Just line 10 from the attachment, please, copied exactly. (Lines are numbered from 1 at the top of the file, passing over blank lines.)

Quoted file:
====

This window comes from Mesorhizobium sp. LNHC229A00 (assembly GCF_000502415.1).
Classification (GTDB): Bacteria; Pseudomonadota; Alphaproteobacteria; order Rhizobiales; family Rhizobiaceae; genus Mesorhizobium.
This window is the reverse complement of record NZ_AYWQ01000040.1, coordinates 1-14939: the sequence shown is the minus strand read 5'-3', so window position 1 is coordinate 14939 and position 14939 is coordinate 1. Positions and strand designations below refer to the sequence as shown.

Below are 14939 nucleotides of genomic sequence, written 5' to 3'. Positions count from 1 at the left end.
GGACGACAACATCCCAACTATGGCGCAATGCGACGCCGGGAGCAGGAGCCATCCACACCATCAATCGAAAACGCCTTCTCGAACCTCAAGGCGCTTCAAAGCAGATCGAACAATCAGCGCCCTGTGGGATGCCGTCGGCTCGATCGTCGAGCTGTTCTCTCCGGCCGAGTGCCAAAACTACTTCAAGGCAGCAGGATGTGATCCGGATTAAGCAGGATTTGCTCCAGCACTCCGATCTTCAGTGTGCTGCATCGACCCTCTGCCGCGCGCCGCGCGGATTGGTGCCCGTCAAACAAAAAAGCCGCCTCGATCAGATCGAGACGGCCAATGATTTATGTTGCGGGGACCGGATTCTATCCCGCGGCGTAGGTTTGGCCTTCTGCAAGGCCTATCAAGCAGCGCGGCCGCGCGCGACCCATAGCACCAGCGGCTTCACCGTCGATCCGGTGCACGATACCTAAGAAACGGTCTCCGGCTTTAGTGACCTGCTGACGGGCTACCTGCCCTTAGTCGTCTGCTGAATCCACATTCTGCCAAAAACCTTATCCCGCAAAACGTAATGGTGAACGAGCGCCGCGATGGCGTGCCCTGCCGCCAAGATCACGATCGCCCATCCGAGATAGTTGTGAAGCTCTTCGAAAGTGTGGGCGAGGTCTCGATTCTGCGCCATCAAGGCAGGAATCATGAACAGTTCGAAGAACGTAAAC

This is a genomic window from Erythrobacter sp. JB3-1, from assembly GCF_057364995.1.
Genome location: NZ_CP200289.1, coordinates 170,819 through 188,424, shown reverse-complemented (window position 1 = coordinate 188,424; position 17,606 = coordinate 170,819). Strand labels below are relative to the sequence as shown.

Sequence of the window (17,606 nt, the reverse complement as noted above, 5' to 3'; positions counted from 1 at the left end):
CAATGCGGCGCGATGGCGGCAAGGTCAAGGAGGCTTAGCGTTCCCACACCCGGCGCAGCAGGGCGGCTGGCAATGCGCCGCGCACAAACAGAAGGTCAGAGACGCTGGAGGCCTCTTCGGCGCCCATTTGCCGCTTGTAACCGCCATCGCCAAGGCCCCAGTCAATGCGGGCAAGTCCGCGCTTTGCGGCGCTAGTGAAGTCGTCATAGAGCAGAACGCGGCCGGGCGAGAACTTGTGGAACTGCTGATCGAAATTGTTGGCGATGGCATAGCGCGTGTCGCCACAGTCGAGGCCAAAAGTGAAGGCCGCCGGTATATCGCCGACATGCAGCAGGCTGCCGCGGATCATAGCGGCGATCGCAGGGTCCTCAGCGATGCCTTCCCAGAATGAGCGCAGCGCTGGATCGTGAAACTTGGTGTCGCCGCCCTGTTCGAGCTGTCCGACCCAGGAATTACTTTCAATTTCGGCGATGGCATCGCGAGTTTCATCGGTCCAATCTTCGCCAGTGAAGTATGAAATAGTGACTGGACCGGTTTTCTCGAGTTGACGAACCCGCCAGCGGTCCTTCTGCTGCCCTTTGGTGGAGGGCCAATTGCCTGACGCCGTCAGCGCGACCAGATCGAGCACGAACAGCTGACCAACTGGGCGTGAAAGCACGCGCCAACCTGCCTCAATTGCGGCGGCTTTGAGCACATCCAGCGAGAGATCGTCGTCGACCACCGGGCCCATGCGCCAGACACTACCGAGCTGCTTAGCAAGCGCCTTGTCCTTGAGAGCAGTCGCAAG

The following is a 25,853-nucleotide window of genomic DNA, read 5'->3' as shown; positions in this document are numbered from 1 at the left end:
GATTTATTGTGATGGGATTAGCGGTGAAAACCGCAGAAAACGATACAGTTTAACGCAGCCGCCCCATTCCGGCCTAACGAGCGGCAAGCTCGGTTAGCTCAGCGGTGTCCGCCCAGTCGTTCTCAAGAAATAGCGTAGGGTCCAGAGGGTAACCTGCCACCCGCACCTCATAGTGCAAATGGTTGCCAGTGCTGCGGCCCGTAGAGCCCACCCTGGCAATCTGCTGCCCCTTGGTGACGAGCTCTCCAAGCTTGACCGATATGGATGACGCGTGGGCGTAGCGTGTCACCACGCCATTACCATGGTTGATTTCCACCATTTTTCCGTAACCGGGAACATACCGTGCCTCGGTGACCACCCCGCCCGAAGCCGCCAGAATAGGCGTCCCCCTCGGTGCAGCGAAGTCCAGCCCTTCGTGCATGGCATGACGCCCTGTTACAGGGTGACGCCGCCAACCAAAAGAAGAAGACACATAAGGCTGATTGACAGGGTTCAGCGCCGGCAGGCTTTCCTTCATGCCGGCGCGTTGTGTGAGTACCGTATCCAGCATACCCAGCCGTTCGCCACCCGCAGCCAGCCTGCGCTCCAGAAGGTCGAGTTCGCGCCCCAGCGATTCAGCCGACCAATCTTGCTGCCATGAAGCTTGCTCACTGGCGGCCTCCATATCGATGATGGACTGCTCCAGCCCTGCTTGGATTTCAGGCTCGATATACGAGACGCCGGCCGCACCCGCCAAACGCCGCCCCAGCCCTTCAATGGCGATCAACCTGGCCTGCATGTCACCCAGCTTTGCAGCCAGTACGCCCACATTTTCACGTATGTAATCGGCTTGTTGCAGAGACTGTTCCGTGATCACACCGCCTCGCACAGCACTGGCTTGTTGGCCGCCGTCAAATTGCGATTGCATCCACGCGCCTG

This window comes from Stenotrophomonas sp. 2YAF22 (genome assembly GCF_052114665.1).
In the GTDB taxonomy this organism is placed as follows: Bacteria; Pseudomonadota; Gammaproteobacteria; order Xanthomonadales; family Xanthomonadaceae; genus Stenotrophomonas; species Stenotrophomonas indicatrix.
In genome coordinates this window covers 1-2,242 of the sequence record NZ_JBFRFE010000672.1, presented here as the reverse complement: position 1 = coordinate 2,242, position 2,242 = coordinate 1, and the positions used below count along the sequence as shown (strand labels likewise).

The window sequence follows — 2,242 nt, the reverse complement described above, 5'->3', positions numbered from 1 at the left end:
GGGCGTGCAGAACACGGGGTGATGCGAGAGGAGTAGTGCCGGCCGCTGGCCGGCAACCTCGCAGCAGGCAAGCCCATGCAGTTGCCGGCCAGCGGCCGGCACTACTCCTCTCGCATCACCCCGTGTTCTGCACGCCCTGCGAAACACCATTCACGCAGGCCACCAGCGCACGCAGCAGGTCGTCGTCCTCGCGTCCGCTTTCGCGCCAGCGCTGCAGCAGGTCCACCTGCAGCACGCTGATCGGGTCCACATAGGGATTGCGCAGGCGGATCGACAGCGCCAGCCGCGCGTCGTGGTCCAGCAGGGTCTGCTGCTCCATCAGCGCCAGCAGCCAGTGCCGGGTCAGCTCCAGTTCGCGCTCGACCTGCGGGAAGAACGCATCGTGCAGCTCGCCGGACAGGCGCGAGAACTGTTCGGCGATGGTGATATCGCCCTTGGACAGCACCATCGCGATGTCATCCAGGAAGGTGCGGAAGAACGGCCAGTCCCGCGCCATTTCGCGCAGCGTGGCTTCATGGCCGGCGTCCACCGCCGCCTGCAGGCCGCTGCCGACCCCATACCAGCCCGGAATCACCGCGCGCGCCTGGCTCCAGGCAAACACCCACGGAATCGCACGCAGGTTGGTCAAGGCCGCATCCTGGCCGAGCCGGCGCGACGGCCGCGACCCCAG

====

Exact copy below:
The following is a 25,853-nucleotide window of genomic DNA, read 5'->3' as shown; positions in this document are numbered from 1 at the left end: